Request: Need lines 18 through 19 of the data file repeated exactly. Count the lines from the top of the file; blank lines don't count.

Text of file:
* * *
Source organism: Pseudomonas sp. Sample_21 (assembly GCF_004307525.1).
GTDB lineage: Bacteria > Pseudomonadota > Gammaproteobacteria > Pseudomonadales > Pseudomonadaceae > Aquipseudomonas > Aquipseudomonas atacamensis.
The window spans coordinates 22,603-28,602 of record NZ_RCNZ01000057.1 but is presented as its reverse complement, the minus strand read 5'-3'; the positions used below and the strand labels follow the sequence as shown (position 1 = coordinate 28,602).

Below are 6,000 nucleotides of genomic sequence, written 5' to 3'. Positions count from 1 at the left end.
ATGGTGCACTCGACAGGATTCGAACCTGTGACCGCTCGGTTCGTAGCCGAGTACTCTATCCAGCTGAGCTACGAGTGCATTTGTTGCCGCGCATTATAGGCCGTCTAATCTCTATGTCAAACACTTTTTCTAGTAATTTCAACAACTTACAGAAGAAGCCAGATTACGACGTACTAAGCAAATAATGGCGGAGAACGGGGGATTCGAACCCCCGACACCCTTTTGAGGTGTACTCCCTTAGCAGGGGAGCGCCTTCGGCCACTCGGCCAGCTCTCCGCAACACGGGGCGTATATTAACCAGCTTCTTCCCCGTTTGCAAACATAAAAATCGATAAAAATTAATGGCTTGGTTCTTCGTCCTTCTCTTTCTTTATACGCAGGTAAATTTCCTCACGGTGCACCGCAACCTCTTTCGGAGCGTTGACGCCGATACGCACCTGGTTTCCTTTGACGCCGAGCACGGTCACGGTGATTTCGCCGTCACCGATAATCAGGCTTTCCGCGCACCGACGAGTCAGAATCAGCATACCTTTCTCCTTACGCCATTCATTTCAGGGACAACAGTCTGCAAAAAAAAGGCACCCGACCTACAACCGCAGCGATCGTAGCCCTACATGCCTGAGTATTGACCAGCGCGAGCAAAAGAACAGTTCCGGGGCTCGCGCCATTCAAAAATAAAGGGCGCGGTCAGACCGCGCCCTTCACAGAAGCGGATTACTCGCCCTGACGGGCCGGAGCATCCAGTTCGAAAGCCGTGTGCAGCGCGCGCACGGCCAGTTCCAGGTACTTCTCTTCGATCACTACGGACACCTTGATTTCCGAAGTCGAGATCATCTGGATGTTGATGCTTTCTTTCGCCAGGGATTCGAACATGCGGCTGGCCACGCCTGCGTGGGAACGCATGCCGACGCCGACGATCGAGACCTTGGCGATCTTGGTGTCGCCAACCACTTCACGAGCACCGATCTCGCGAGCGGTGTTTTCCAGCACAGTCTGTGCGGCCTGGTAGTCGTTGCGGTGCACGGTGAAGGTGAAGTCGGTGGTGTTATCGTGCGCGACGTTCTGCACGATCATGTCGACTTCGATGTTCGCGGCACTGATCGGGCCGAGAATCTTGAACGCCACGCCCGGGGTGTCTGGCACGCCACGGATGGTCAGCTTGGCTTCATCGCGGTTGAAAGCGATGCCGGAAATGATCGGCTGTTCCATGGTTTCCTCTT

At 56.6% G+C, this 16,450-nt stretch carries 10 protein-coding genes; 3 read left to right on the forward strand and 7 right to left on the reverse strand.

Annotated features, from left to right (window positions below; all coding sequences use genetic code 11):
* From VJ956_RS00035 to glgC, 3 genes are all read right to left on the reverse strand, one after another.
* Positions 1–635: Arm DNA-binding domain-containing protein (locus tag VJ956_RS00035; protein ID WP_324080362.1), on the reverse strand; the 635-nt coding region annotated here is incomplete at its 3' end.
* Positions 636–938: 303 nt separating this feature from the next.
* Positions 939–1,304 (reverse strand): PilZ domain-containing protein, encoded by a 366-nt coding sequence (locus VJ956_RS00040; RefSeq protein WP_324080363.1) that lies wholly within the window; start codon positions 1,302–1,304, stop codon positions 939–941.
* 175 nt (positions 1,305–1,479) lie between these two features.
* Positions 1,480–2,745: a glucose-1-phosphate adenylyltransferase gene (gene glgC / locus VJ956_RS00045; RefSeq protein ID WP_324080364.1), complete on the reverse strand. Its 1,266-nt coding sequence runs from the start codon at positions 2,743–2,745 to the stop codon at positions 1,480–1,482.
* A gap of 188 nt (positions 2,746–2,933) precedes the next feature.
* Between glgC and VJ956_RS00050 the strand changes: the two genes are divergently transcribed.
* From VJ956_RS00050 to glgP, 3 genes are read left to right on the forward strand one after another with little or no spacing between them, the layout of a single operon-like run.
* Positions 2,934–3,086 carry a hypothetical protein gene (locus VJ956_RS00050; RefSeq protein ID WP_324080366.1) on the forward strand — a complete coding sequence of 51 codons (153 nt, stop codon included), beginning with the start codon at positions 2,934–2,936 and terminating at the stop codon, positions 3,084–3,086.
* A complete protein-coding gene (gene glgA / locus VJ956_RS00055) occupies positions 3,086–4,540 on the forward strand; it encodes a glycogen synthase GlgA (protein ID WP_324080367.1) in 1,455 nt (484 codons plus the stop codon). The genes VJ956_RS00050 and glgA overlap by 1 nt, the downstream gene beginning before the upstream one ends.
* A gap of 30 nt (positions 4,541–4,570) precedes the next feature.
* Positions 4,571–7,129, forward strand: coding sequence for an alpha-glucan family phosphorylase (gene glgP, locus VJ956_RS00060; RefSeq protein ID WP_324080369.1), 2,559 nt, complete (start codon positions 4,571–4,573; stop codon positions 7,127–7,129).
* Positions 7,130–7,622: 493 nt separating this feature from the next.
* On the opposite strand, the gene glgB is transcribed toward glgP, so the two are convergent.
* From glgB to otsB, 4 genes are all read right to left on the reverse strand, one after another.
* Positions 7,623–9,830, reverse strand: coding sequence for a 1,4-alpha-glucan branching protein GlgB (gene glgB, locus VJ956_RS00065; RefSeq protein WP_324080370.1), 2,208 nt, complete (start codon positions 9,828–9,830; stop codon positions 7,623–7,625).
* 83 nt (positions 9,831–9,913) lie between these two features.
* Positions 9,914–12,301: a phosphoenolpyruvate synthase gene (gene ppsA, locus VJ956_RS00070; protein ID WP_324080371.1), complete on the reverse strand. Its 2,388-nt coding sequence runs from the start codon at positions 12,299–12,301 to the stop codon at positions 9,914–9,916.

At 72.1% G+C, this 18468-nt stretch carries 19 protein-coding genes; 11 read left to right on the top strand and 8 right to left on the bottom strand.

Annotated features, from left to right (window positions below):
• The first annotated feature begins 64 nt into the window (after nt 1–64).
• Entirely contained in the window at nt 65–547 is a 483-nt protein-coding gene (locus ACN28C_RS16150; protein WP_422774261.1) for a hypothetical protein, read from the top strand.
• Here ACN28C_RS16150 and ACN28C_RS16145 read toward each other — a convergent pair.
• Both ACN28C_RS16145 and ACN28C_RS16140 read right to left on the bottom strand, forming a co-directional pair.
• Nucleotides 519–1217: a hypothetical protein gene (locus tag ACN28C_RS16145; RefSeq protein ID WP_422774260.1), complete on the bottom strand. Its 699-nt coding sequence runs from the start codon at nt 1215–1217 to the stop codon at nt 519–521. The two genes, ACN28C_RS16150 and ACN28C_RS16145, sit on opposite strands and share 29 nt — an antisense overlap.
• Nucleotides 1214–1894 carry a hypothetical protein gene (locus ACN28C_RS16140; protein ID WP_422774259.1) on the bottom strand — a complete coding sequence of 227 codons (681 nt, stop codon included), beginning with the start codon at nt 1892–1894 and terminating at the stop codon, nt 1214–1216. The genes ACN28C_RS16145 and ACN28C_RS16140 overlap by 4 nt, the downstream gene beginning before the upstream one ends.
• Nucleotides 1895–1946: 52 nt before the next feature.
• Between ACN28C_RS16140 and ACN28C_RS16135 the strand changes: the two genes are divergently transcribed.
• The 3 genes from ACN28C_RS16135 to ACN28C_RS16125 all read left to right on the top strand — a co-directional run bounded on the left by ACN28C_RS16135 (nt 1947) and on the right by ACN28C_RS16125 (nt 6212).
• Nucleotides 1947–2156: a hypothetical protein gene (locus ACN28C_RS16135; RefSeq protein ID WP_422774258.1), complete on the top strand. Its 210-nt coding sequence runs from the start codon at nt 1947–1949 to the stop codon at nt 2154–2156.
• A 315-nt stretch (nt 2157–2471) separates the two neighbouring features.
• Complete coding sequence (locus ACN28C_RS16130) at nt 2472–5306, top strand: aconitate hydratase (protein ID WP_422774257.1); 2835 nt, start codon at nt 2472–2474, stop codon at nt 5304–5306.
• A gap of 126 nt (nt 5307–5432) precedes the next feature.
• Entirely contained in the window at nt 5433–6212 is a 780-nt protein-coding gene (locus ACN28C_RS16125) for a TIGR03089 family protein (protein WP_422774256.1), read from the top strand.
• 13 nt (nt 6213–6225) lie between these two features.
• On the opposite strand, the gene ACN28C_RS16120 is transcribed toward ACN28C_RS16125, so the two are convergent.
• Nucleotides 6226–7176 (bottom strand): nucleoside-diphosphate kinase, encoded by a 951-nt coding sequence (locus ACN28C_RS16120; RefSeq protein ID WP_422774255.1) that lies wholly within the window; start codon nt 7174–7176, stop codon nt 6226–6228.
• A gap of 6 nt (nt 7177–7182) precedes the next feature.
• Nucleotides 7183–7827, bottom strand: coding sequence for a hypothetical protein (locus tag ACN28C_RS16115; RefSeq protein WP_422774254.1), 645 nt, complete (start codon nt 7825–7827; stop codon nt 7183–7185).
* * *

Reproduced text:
* A complete protein-coding gene (gene glgA / locus VJ956_RS00055) occupies positions 3,086–4,540 on the forward strand; it encodes a glycogen synthase GlgA (protein ID WP_324080367.1) in 1,455 nt (484 codons plus the stop codon). The genes VJ956_RS00050 and glgA overlap by 1 nt, the downstream gene beginning before the upstream one ends.
* A gap of 30 nt (positions 4,541–4,570) precedes the next feature.